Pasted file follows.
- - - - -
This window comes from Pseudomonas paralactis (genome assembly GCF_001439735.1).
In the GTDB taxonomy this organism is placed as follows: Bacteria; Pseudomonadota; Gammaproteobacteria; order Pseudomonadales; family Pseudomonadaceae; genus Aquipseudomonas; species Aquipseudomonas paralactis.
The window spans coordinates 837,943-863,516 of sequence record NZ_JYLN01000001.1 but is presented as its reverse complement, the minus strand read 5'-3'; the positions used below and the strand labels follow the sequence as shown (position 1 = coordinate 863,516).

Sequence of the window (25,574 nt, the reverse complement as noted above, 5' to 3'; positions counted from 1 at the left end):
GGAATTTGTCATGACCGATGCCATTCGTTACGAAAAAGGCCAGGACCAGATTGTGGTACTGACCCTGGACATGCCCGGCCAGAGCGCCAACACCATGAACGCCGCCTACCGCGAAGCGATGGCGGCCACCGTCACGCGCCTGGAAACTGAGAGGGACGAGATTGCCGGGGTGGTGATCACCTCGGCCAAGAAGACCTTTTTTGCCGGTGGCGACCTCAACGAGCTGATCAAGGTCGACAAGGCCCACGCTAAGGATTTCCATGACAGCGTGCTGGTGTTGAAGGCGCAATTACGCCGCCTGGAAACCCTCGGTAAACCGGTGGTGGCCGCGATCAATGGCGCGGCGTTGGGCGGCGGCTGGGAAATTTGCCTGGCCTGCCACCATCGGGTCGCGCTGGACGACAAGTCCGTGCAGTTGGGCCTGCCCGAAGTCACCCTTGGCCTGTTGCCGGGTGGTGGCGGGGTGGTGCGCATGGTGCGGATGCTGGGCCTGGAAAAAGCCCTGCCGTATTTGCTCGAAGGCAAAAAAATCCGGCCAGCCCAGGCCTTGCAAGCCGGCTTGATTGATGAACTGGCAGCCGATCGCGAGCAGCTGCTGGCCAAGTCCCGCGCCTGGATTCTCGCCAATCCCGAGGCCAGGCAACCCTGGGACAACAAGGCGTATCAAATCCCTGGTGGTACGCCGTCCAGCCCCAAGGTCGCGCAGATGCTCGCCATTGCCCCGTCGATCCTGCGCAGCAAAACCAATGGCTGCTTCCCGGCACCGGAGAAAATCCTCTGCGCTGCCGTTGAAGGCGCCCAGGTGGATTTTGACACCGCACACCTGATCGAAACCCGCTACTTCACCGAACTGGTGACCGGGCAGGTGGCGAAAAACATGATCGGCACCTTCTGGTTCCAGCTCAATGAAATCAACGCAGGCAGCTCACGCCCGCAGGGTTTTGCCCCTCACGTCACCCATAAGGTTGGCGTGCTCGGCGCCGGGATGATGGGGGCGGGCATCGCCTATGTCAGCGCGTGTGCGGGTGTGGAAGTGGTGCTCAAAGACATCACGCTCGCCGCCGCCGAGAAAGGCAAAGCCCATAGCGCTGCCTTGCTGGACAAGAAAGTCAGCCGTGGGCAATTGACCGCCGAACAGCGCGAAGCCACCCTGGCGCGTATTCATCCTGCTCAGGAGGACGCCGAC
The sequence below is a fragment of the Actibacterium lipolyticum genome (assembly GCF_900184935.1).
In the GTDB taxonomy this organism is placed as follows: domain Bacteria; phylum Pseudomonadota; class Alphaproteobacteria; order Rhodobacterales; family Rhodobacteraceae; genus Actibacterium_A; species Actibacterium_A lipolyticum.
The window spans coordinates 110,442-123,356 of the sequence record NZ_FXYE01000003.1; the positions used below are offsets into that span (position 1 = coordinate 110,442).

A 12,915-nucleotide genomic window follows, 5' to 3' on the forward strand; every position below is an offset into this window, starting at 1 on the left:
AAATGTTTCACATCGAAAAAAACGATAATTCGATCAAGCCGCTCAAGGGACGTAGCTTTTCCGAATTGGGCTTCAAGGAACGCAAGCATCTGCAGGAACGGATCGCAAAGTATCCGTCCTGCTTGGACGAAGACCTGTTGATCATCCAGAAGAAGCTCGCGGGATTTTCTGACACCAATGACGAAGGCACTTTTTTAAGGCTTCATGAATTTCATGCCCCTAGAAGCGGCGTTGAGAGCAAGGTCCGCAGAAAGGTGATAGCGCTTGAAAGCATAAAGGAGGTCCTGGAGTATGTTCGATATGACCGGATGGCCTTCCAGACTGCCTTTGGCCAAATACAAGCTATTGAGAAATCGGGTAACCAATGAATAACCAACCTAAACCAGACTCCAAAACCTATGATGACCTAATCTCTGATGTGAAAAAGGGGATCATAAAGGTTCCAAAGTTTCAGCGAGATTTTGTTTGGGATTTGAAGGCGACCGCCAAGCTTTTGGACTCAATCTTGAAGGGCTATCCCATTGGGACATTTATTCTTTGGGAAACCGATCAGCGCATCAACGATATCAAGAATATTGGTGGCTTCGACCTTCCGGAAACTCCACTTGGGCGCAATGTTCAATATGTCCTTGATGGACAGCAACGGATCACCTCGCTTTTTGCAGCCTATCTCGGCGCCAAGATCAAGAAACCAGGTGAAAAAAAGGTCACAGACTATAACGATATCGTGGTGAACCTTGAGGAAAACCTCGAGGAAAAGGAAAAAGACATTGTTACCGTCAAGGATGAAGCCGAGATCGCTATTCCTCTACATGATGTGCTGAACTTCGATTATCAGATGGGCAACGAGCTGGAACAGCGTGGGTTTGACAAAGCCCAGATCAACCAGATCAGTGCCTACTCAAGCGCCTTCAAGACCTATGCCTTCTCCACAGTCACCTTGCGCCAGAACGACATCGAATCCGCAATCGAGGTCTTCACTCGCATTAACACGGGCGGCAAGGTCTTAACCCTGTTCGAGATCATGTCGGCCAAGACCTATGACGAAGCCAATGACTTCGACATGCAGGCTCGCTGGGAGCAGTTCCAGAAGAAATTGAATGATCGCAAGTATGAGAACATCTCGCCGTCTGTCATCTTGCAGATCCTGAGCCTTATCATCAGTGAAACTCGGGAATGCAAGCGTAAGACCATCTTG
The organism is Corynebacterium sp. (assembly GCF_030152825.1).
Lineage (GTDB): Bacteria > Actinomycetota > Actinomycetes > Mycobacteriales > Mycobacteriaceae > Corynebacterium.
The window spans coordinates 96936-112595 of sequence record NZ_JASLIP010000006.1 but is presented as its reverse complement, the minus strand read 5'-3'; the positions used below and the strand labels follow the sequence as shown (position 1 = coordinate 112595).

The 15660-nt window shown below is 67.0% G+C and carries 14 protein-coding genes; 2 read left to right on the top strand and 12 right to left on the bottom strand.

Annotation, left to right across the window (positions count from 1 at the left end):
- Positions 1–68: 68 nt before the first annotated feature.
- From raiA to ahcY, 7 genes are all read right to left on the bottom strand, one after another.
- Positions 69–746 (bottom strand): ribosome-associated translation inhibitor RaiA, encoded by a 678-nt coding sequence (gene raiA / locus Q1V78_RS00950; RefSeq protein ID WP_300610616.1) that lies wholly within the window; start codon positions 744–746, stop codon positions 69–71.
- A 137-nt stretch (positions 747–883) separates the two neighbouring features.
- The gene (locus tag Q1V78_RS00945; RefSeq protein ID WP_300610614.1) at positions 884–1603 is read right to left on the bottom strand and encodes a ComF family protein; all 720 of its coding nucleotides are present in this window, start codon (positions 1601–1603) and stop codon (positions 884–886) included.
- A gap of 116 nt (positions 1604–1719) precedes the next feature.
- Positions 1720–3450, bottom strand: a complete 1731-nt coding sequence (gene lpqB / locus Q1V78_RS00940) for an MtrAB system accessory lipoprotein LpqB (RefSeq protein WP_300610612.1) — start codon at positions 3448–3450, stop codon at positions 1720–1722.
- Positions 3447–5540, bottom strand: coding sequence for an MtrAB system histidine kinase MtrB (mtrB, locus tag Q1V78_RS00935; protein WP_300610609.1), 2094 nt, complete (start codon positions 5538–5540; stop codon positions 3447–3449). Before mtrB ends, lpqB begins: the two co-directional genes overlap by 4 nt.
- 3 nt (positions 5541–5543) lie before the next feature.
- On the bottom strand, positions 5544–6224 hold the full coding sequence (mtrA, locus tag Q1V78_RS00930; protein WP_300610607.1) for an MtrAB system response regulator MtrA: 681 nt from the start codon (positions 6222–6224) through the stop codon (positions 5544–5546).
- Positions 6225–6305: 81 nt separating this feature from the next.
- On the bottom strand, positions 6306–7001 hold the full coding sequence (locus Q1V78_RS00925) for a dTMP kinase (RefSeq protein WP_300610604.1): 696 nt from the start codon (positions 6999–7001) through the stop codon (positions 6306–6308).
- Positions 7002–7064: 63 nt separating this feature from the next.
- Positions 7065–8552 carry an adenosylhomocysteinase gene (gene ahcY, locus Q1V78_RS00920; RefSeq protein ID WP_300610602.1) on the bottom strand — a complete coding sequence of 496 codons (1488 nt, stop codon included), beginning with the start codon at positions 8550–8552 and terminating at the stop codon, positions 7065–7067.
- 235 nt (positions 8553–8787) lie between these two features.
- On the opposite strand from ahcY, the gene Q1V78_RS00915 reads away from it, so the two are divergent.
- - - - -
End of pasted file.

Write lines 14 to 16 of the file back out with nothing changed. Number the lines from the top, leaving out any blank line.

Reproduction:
The 15660-nt window shown below is 67.0% G+C and carries 14 protein-coding genes; 2 read left to right on the top strand and 12 right to left on the bottom strand.

Annotation, left to right across the window (positions count from 1 at the left end):
- Positions 1–68: 68 nt before the first annotated feature.